Gamertell recently had the opportunity to watch Hexyz Force in action with Atlus’ Project Lead Clayton Chan and see just how the forthcoming Sting PSP RPG is shaping up. It’s a fairly unique title because its really more like two RPGs in one.
Players step into the shoes of the knight Levant or the cleric Cecilia to experience two different stories set in two sides of Berge. Levant is from Dark Berge, which is constantly, you guessed it, dark. He is a knight of the Rosenbaum Empire, and is tasked with brokering peace with the nonhuman Halbmenschen. Cecilia lives in Lustrous Berge, constantly bathed in sunlight, and discovers she is a Hexyz and the Maiden of the Staff. She must protect the world from the resurrection of the God of Destruction. The two stories and missions are separate, but often overlap.
An interesting point that came up in Chan’s demonstration was that each character’s side and interpretation of such an overlap may be different, and may effect the other playthrough. A specific instance which actually occurred during the demo was when Levant and Cecilia’s groups met up outside the Tower of Judgement. Cecilia commented on (insulted) Levant’s partymember Irene’s hair. Chan pointed out that if you played Cecilia’s story first, the insult you chose in that storyline would appear in Levant’s story. Since there was no save data, it went with the default “middle age woman’s hair” comment.
Hexyz Force is a Sting game, which means it shares certain hallmarks with games like Riviera: The Promised Land (GBA, PSP), Yggdra Union (GBA, PSP) and Knights in the Nightmare (GBA, PSP). It isn’t part of the Dept. Heaven series – so don’t stress yourself out looking for hints or references, but the music, character art and animations are very similar. It also features strategic elements to battles, multiple game endings and the ability to affect said endings by choices made throughout the story and in battles.
Seeing how your playing is changing the story is pretty simple. At the end of each character’s chapter, there will be a scale. There are three “main” endings for each story, and you can see how close you are to each one by watching. Your actions – winning lots of battles, running from battles, taking sidequests – can cause the scale to tip towards creation, destruction and neutrality. One tip Chan had was to seek out battles, and not run from them, if we wanted a creation ending. Victory = salvation, I suppose.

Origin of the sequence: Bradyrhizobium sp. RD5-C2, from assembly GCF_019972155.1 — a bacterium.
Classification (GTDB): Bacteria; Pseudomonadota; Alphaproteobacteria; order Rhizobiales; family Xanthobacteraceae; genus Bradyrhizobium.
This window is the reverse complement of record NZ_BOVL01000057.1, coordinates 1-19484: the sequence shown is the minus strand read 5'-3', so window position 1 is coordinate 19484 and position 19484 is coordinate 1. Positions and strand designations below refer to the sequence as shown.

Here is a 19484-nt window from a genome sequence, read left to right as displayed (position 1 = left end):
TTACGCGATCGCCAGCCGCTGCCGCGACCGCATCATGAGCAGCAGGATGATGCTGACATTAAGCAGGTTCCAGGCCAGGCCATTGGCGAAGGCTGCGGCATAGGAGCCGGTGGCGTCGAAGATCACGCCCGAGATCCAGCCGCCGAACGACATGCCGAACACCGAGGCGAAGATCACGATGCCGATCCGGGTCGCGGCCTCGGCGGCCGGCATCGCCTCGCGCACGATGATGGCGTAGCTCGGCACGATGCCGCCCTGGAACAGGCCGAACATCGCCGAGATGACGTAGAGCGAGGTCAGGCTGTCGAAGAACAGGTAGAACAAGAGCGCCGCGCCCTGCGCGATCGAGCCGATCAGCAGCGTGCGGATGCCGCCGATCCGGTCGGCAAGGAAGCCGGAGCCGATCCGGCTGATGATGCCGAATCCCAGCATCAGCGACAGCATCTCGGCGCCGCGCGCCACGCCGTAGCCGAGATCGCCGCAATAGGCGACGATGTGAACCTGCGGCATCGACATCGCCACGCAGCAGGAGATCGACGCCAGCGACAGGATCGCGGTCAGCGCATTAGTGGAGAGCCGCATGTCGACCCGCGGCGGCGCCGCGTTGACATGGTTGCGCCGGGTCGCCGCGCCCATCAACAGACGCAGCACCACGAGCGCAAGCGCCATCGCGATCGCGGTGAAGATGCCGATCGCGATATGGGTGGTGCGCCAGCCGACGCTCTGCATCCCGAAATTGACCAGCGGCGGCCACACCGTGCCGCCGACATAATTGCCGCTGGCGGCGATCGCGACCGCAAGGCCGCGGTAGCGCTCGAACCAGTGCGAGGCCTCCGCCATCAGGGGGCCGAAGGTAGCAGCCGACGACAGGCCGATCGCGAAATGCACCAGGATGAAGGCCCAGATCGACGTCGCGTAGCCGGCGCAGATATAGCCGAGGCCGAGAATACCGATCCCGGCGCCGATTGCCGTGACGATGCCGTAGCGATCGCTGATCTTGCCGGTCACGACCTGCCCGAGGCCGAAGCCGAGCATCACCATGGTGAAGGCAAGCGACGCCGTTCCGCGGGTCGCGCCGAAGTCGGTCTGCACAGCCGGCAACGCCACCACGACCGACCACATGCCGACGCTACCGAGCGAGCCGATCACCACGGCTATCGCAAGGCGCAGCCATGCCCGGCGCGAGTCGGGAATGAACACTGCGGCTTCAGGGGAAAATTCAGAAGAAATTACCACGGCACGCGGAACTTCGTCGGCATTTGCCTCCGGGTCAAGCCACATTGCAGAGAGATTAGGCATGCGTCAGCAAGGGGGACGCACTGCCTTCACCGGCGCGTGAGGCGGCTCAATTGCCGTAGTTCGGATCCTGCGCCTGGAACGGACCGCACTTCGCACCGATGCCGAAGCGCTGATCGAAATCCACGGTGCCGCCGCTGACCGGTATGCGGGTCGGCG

Battles are pretty traditional RPG battles, as Hexyz Force is a fairly straightforward, turn-based, JRPG. Your characters will have a variety of attacks and skills they can unleash on enemies. What sets it apart is the Hexyz Charge. In the upper left corner of the battle screen there’ll be a gauge. Using the right kinds of skills – either of the same element or stronger elements – will build up the chain. If you build up the chain, you can use it to unleash a massive amount of damage on your opponents. However, enemies can access it, and break, the chain as well, sending the damage back at you.
When it comes to items, you’ll need to rely on the two mascot characters Ulu and Ralu. (Ulu is with Levant and Ralu is with Cecilia.) Chan put it best when he referred to both character as forges. You use them to alter, improve and break down items and equipment. If an item’s durability runs out, you can break it down into parts. If you want new skills or strength, you spend Force Points, which are earned from battles and used for forging or healing, to build them up. So Ulu and Ralu do more than look cute and contribute interesting remarks to conversations.
There are also a number of interesting extra features to make Hexyz Force more accessible and interesting. There is a general log and a conversation log, so you can check and see exactly what you’re supposed to be doing in each chapter and review past conversations. You can earn titles, achievements for reaching certain goals. There’s a gallery you can fill up with enemy and item information, character art and movies. There’s even a hard mode to unlock once you’ve played through the game.
Hexyz Force makes its North American debut May 25, 2010. It’ll be available in stores on a UMD or as a download through the PlayStation Store for $29.99. If you pick up the UMD version, then you can take advantage of an Install function to speed up performance and load times. The install is fairly small (83mb) and only takes five minutes.
Site [Hexyz Force]